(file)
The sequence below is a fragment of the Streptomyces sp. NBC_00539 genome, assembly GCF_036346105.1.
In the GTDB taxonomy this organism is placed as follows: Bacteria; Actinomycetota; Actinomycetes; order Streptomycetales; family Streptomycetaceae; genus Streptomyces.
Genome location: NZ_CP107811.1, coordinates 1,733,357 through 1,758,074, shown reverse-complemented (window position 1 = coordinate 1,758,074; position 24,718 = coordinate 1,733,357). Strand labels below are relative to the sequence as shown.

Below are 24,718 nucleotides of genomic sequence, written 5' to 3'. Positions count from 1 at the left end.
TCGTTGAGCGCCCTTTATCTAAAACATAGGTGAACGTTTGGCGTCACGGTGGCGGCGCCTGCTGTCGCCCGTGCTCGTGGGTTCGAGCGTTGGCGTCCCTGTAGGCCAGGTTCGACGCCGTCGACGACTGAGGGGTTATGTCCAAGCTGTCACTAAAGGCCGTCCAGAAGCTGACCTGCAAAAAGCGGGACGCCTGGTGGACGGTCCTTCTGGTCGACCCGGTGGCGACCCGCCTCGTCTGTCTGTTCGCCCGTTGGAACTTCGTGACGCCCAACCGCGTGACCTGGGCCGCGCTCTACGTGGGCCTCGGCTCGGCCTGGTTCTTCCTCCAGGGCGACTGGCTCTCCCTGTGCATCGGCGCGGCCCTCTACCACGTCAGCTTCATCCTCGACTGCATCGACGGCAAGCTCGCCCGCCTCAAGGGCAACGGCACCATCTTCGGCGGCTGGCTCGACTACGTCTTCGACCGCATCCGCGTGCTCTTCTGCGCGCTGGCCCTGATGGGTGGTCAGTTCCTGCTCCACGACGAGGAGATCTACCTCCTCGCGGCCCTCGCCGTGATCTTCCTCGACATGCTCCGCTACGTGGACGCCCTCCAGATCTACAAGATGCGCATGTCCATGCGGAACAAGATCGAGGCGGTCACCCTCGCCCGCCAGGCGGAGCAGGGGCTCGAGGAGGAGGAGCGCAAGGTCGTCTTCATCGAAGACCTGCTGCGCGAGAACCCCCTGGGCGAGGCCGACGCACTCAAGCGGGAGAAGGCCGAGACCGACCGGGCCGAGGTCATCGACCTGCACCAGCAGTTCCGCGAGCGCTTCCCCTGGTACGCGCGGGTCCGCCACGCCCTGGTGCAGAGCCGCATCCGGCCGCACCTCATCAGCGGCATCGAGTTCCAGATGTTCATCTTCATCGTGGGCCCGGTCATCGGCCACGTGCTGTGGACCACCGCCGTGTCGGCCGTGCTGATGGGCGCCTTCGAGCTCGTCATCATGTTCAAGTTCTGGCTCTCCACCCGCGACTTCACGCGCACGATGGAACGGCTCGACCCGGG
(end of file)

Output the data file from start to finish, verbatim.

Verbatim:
The sequence below is a fragment of the Streptomyces sp. NBC_00539 genome, assembly GCF_036346105.1.
In the GTDB taxonomy this organism is placed as follows: Bacteria; Actinomycetota; Actinomycetes; order Streptomycetales; family Streptomycetaceae; genus Streptomyces.
Genome location: NZ_CP107811.1, coordinates 1,733,357 through 1,758,074, shown reverse-complemented (window position 1 = coordinate 1,758,074; position 24,718 = coordinate 1,733,357). Strand labels below are relative to the sequence as shown.

Below are 24,718 nucleotides of genomic sequence, written 5' to 3'. Positions count from 1 at the left end.
TCGTTGAGCGCCCTTTATCTAAAACATAGGTGAACGTTTGGCGTCACGGTGGCGGCGCCTGCTGTCGCCCGTGCTCGTGGGTTCGAGCGTTGGCGTCCCTGTAGGCCAGGTTCGACGCCGTCGACGACTGAGGGGTTATGTCCAAGCTGTCACTAAAGGCCGTCCAGAAGCTGACCTGCAAAAAGCGGGACGCCTGGTGGACGGTCCTTCTGGTCGACCCGGTGGCGACCCGCCTCGTCTGTCTGTTCGCCCGTTGGAACTTCGTGACGCCCAACCGCGTGACCTGGGCCGCGCTCTACGTGGGCCTCGGCTCGGCCTGGTTCTTCCTCCAGGGCGACTGGCTCTCCCTGTGCATCGGCGCGGCCCTCTACCACGTCAGCTTCATCCTCGACTGCATCGACGGCAAGCTCGCCCGCCTCAAGGGCAACGGCACCATCTTCGGCGGCTGGCTCGACTACGTCTTCGACCGCATCCGCGTGCTCTTCTGCGCGCTGGCCCTGATGGGTGGTCAGTTCCTGCTCCACGACGAGGAGATCTACCTCCTCGCGGCCCTCGCCGTGATCTTCCTCGACATGCTCCGCTACGTGGACGCCCTCCAGATCTACAAGATGCGCATGTCCATGCGGAACAAGATCGAGGCGGTCACCCTCGCCCGCCAGGCGGAGCAGGGGCTCGAGGAGGAGGAGCGCAAGGTCGTCTTCATCGAAGACCTGCTGCGCGAGAACCCCCTGGGCGAGGCCGACGCACTCAAGCGGGAGAAGGCCGAGACCGACCGGGCCGAGGTCATCGACCTGCACCAGCAGTTCCGCGAGCGCTTCCCCTGGTACGCGCGGGTCCGCCACGCCCTGGTGCAGAGCCGCATCCGGCCGCACCTCATCAGCGGCATCGAGTTCCAGATGTTCATCTTCATCGTGGGCCCGGTCATCGGCCACGTGCTGTGGACCACCGCCGTGTCGGCCGTGCTGATGGGCGCCTTCGAGCTCGTCATCATGTTCAAGTTCTGGCTCTCCACCCGCGACTTCACGCGCACGATGGAACGGCTCGACCCGGG